Every year, I look forward to the next week of the year with dread. There, I’ve said it: that is your cue to gasp in shocked horror that I would say such a thing. After all, as a believer this is supposed to be one of the twin apexes of the Christian narrative. So, why the dread?
Well first and most selfishly, it is an be absolute insanity at my day job. Ensuring that we remain an integral element of the supply chain means lots of off hours and behind the scenes efforts for the good people who ensure that there are sugarplums available so that little Johnny can go to sleep with “visions of sugar plums dancing in his head.”. By the time the single off day arrives.. Well, it seems nearly anticlimactic. By the day after, the bell is tolling again, it’s rope pulled by those people who neglected things in their own particular feverish version of the Christmas rush. Most times, it seems like the agony of getting there just isn’t worth the momentary relief at the plateau.
More tellingly though, is the fact that for the most part, Christmas bores me with its emphasis on the banal. I end up in this quixotic state where I anticipate holiday perfection(spell checker suggested perdition there, perhaps more apropos), only to have this imagined Nirvana interrupted by the cold hard hand of reality. We gather as families, and feast, while exchanging things we don’t need for items we don’t want. Then we go back to the grind of our existence after the festivities are over, and don’t get emotional until the credit card statement comes.
My final Christmas irritation is this trait that Christians have about lamenting that ” we’ve lost the meaning of Christmas.”. To which, in my more grinch-ish moments, I have been known to retort with a demand for an explanation. At which point, I am usually met with a lot of stuttering and stammering and eventually in a strangled voice I hear something like: it’s about Jesus and and and stuff”. As my 8 year old would say, “epic fail.”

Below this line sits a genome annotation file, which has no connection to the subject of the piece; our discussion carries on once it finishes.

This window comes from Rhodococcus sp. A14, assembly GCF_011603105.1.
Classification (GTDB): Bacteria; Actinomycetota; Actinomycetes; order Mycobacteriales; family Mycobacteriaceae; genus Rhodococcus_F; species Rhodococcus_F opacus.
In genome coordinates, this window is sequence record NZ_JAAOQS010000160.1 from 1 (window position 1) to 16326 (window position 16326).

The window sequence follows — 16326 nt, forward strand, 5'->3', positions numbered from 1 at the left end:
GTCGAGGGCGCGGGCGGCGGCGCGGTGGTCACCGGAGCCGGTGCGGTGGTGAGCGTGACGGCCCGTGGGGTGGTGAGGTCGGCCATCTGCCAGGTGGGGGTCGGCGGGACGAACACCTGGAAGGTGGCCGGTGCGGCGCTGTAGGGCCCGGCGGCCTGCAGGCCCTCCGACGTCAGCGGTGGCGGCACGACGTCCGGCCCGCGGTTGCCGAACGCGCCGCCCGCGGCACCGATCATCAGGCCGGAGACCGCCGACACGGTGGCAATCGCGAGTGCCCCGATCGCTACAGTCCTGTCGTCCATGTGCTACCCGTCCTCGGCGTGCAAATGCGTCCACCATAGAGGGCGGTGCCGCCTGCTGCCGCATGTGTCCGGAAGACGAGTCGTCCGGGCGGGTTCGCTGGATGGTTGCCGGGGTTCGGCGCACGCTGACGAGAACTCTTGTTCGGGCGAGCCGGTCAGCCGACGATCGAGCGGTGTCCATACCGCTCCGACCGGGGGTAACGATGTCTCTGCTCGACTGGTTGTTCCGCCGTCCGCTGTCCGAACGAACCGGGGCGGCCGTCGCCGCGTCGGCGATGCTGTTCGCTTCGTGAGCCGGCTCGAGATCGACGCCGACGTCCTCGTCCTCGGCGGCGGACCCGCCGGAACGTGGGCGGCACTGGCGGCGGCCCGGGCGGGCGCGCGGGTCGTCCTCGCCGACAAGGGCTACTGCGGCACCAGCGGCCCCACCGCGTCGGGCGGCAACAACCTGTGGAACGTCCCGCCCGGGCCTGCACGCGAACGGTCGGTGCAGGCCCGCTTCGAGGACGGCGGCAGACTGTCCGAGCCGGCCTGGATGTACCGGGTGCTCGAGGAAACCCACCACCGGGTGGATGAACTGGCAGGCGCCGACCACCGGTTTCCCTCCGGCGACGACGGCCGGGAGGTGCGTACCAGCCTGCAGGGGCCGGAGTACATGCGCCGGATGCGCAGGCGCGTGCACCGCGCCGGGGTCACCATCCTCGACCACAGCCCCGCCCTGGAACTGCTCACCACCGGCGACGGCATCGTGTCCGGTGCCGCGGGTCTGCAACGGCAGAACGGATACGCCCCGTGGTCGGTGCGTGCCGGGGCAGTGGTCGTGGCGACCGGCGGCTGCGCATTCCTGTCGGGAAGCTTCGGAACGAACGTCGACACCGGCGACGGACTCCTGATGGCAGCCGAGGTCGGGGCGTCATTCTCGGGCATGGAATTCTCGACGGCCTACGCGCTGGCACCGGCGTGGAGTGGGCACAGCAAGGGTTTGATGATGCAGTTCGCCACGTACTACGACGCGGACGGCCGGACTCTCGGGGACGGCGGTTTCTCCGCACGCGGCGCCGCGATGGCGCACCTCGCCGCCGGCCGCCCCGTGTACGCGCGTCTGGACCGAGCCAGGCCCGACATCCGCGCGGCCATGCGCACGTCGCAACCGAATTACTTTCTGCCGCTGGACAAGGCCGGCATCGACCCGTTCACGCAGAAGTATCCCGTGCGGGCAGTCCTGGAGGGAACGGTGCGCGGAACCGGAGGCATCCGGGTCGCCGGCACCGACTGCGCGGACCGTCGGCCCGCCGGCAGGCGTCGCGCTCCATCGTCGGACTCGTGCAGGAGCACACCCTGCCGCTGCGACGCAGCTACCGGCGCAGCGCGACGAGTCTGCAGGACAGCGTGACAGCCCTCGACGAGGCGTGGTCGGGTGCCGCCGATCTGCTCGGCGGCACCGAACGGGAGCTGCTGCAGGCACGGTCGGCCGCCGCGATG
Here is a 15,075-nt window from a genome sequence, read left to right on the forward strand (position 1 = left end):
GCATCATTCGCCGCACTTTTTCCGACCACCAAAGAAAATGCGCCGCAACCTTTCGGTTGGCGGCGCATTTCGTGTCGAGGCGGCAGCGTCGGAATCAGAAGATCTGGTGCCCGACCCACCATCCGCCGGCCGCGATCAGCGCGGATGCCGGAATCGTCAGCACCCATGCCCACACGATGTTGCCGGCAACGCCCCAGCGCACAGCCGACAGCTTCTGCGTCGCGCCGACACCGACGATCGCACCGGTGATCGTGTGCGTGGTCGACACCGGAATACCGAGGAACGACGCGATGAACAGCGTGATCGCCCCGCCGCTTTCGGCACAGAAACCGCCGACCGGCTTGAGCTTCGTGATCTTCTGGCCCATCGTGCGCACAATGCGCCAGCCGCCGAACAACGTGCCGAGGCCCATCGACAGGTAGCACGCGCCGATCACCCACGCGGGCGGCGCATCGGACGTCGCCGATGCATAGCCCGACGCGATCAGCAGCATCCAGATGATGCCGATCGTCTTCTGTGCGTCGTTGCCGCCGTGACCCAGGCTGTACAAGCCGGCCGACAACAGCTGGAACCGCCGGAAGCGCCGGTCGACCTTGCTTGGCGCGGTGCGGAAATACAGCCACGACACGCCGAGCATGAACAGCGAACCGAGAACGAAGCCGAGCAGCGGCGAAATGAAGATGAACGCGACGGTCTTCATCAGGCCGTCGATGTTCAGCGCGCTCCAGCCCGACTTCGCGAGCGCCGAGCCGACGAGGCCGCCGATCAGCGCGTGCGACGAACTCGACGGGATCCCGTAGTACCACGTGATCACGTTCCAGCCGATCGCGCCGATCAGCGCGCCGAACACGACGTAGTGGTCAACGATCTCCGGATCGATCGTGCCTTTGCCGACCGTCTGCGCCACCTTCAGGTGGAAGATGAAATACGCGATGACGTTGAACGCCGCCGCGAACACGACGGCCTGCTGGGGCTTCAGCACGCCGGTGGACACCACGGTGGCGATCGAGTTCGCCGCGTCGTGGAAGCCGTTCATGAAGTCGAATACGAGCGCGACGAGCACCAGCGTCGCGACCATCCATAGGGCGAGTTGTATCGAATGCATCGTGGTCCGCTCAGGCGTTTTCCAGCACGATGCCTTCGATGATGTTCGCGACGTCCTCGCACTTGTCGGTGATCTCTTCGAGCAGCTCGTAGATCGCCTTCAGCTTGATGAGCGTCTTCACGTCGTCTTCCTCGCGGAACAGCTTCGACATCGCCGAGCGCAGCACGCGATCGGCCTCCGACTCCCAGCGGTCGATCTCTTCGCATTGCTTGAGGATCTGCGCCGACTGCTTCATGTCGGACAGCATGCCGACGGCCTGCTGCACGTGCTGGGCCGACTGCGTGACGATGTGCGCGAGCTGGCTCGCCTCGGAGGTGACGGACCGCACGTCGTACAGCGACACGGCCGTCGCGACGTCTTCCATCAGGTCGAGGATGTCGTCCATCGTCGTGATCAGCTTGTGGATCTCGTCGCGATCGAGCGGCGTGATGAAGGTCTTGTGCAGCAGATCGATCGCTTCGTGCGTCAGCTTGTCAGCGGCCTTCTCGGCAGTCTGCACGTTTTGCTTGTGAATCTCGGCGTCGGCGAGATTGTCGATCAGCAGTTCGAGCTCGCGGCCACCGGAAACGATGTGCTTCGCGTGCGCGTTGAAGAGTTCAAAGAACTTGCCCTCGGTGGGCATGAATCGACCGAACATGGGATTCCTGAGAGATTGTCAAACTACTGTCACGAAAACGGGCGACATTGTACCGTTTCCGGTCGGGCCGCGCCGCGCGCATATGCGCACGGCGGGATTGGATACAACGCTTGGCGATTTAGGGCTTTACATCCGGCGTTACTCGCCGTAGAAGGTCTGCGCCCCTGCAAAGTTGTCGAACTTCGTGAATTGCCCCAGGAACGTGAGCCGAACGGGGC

If the reality of the incarnation, God becoming flesh, leaving the throne room of heaven to be born as a baby in a barn in the backside of Judea doesn’t rock your world, nothing else will. If you see a baby in a manger as the epitome of Christmas harmony instead of the blow in the bloody cosmic battle that His birth signified, you’ve missed the point. If you don’t see the God of light (1 John1:5), preparing for the final defeat of darkness and death in that rundown stable, then the trees have obscured the forest. The story of Christmas is not the Christmas story, because the Christmas story does not exist alone. The incarnation is part of the larger story, this grand and glorious plan of redemption for a people who could not and cannot ever measure up to the standard of a holy God on their own. The manger is not the story of a baby and that little drummer boy who played a great drum solo, rather it is the story of grace personified, the Word becoming flesh and dwelling among us, just so He could die for us.
So, this Christmas season, will you join this grinch in his “meh” approach to the coming festivities? Let’s place the priority where it belongs: a right and proper reaction to the good news of his birth, and the better news of His death in our place. At the end of the day, the good news of Christmas that gets this grinch excited is not “away in a manager”, rather it is the fact that ” He comes to make his blessings known, far as the curse is found.”. That gift won’t fit under a tree, and best of all, it makes us free. Free from expectations, from unfulfilled hopes, from disappointment and regret. Then and only then, will we see why the ultimate Christmas song is “How Deep the Father’s Love for us”.